Stop Food Waste
This ‘Stop Food Waste’ Day, we are pledging to reduce the amount of food that we throw away in order to help combat climate change (and save a little money). We’ve come up with some simple suggestions that we can all do.
33% of all food produced globally is lost or wasted every year
25% of the food wasted globally could feed all 795 million undernourished people in the world
8% of all greenhouse gas emissions each year are due to food loss and waste – Stop Food Waste Day
Perfection matters a little too much to us – 20-40% of fruit and veg is scrapped by retailers and never actually makes it to the shelves, because it is rejected for not being perfect. And we chuck 30-50% of food in our homes because of the ‘best before’ or ‘use by’ dates – £1 billion of food waste is actually still in date – Delivery Rank
How to reduce waste at home
There are some simple ways that you can cut down on the food you throw away:
- Shop smartly, buying food that can be used for multiple meals throughout the week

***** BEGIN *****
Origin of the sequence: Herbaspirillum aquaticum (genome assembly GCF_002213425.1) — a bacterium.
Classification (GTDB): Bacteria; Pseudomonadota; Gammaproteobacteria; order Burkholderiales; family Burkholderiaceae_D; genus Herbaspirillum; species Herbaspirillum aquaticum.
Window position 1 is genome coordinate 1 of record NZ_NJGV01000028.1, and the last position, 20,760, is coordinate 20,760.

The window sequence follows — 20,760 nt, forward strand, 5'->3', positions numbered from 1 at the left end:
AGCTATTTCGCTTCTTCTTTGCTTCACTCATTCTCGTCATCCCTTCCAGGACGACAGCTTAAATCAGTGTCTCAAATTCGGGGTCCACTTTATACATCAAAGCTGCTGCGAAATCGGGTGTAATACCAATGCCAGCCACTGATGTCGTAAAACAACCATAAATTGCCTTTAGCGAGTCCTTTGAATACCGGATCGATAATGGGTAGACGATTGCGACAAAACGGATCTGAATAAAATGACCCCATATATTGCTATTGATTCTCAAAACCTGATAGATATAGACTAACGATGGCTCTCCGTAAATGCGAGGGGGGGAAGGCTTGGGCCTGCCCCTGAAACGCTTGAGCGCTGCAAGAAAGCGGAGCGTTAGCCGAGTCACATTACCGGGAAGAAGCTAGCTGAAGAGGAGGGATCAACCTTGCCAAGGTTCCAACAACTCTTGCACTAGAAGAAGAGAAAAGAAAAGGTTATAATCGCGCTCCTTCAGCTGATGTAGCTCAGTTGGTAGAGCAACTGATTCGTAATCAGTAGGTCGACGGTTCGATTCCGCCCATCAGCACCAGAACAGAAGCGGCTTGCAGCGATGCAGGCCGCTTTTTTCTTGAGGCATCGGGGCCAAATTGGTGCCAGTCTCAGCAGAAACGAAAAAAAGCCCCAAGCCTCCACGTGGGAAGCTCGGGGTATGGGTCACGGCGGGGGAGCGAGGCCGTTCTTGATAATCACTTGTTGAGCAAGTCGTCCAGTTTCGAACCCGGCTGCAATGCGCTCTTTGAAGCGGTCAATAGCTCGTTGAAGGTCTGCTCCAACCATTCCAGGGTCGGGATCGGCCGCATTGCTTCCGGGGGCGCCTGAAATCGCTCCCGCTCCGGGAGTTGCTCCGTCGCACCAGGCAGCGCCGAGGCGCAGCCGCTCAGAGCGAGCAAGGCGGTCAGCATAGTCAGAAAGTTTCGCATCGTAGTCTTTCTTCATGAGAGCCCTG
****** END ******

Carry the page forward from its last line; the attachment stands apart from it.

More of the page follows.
- Check the dates on your food, making sure to eat in the right order, but don’t obsess over ‘best before’ dates – use common sense to see when something has gone off
- Freeze what you can’t eat
- Host a dinner with friends if food needs eating up
- Love your leftovers: we may throw away food thinking it’s waste, but there are plenty of things we can do with the leftovers. Try some of the delicious Stop Food Waste Day Recipes, or some of our own:
You can read more of our tips here.
Great waste-reduction initiatives
Some clever, thoughtful people have also come up with apps that can help reduce food waste. Try using Too Good To Go and Karma to save food that is going to be thrown away from restaurants (including delicious, discounted food), or try Olio which provides a platform for neighbours to share unwanted food.
Volunteer or support charities that redistribute surplus food, to tackle waste and fight hunger at the same time. FareShare and The Felix Project (London area) collect nutritious food that cannot be sold from shops, cafés and restaurants. Volunteers then repack and deliver it to vulnerable people through charities and schools.
Oddbox sells surplus or wonky fruit and veg directly from farmers, to reduce the amount of produce that would be chucked away. It’s a fruit and veg box subscription service, delivered to your door.
Find out more:
10 Meal Prep Hacks to Save Time and Money
Includes tips on freezing & using up leftovers